Tennessee Rep’s Cabaret | The Tennessean
Written by Fiona Soltes for The Tennessean
In here, it’s been said, life is beautiful.
But take another peek: Tennessee Repertory Theatre’s production of the Tony Award-winning “Cabaret” offers a multi-layered contrast of beauty and tarnish, decadence and vulnerability, performance and heartbreaking reality.
It’s early 1930s Berlin, and outside the seedy Kit Kat Club, the Nazis are rising to power. Yet this stage is set for a show: a sexy, glitzy, defiant one. And the Emcee (David Compton, with bare chest, suspenders and rouged nipples) pulls back the curtain for a world many couldn’t have imagined.
The piece, with celebrated book and lyrics by Joe Masteroff and Fred Ebb and memorable music by John Kander, first hit Broadway in 1966, followed by the Liza Minnelli/Joel Grey film in 1972. It was inspired by the works of novelist Christopher Isherwood, creator of fictional performer Sally Bowles. She’s a would-be diva with emerald-green fingernails, a nonchalant air and more confidence in her abilities than likely is warranted.
But as is the way with cabaret, there’s more here than meets the eye. For the Tennessee Rep production — based on a slightly darker 1998 revival — director René D. Copeland has cast Jenny Littleton against type as Bowles. Littleton, who has spent close to seven years as the female can’t-catch-a-break half of the farcical country music duo in http://doyleanddebbie.com/ “The Doyle and Debbie Show,” easily admits her own insecurities. She confesses a gentle, long-practiced, pre-show ritual of speaking love to her audiences. And she humbly puts her trust in Copeland’s vision, a dear friend she’s known since her teens. (“Doyle and Debbie,” meanwhile, is headed for a March-July run in Denver with a new Debbie, a scheduling opportunity Littleton considers “divine intervention.”)
“I’ve been living in the ‘Doyle and Debbie’ world for so long,” she says. “That’s a comfortable one for me. This is not. Being this wannabe diva is great challenge. … But it’s such a great, great musical. I like the way the issues are approached so subtly through the songs, and how it pulls you in. You think you’re just listening to great music and experiencing great entertainment, but then there’s this twist. And by the end of it, you should have a lot to think about.”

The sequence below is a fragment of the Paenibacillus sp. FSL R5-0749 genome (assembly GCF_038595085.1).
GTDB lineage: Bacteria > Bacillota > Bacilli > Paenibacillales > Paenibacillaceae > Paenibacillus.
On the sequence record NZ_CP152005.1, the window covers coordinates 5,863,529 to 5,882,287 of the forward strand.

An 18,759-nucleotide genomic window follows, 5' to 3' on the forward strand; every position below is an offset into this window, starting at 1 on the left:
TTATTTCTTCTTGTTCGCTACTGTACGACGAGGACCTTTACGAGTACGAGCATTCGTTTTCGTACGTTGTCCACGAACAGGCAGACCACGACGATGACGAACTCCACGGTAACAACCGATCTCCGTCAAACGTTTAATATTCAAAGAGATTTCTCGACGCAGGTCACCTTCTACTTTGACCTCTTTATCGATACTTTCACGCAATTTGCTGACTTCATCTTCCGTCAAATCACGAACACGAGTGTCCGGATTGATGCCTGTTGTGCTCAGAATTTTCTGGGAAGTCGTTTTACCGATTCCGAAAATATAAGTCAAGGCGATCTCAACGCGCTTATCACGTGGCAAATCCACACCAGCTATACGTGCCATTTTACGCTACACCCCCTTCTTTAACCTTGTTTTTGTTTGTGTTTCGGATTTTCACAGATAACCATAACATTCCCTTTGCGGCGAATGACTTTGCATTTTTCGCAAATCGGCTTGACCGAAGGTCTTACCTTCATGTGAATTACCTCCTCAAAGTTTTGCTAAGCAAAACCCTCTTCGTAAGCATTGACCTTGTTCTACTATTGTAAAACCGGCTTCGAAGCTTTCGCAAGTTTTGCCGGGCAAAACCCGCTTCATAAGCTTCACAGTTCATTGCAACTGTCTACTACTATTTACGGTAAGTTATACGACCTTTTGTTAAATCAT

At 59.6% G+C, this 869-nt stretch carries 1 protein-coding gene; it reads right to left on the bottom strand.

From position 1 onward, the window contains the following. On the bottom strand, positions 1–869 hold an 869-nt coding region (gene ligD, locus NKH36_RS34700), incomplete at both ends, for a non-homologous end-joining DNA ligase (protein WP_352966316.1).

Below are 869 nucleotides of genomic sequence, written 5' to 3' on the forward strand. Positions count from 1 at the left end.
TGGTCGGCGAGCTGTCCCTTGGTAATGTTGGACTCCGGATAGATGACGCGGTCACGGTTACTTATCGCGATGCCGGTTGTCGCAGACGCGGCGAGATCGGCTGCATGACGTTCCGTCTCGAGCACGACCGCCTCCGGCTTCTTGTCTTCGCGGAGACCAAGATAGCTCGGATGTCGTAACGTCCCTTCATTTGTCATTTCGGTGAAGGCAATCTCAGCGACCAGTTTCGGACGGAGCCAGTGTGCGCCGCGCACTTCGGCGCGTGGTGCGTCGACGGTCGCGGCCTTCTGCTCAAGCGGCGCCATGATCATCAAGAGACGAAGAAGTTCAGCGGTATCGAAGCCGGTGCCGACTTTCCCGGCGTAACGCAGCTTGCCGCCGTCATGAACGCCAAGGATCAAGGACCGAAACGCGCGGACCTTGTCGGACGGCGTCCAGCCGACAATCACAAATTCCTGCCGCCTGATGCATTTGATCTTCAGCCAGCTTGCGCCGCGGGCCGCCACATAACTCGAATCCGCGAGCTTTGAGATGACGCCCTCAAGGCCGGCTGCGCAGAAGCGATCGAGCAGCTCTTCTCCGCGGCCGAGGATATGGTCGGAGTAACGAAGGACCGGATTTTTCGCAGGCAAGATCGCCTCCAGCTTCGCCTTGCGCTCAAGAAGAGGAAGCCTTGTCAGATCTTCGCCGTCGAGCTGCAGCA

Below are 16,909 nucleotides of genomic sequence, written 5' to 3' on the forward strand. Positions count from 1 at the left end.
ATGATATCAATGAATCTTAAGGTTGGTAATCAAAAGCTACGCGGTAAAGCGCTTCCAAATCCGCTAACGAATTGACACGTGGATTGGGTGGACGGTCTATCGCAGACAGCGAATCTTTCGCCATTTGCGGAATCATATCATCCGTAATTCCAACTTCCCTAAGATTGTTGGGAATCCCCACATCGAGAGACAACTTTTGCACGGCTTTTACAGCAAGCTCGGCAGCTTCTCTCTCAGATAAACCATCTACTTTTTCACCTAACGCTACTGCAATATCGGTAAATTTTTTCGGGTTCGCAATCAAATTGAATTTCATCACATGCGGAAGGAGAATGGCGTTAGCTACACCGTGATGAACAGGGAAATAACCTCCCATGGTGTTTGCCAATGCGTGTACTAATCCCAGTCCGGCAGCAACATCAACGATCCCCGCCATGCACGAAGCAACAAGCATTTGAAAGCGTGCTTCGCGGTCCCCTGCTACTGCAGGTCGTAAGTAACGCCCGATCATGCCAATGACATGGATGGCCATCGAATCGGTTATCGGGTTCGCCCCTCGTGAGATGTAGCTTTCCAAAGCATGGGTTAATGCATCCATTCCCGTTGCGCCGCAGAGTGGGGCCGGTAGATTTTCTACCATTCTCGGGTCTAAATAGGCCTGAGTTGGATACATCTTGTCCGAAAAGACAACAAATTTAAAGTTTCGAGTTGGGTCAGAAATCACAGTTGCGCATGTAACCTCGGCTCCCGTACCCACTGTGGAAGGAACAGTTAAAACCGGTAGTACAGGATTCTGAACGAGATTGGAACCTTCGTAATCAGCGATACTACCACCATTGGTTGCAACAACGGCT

Littleton has studied performances by leading ladies of the time, understanding that Bowles would likely be inspired by Marlene Dietrich, Louise Brooks and Norma Shearer in the same way country crooner Debbie would hope to embody Dolly Parton, Loretta Lynn and Tammy Wynette.
She also knows she won’t carry it alone; the production includes Mike Baum, Ruth Cordell, Marin Miller, Patrick Waller, Derek Whittaker, Martha Wilkinson and a host of others, against a distinctive set designed by Gary C. Hoff.
Even here, the layers of depth and discovery continue. In addition to cabaret tables for the audience, Hoff has developed a two-story set highlighting the “basement” feel of the stage. Much like the show, the walls are texture upon texture, attempting to cover up the unsightly surface below.
“If something was cracked, it got another coat of paint or a poster,” he said. “If something was bruised, more makeup. A few more false eyelashes and some lipstick, and you’re good to go. … There’s a general sense that there should be a lot of texture, and detail, and really cool stuff going on. But then on closer look, it’s broken. That looks a little moldy. Is it damp? As the show goes on, you should get more and more of a feeling that this society is really just falling apart…. It’s a very decadent world, but they just keep slapping another layer of paint on, and thinking everything is fine. The Nazis aren’t going to come. It’ll be fine. It’ll be fine.”
What: Tennessee Repertory Theatre presents “Cabaret.”
Where: Tennessee Performing Arts Center’s Johnson Theater, 505 Deaderick St.
When: Feb. 16-March 16; discounted previews Feb. 14-15 ($20-$25). Performances at 6:30 p.m. Tuesdays-Thursdays and 7:30 p.m. Fridays and Saturdays. Matinees are 2:30 p.m. Feb. 23, March 2 and March 9.
Tickets: Starting at $42.50; tickets for students with valid ID begin at $11.50.
Contact: www.tennesseerep.org or 615-782-4040.
The show contains adult content.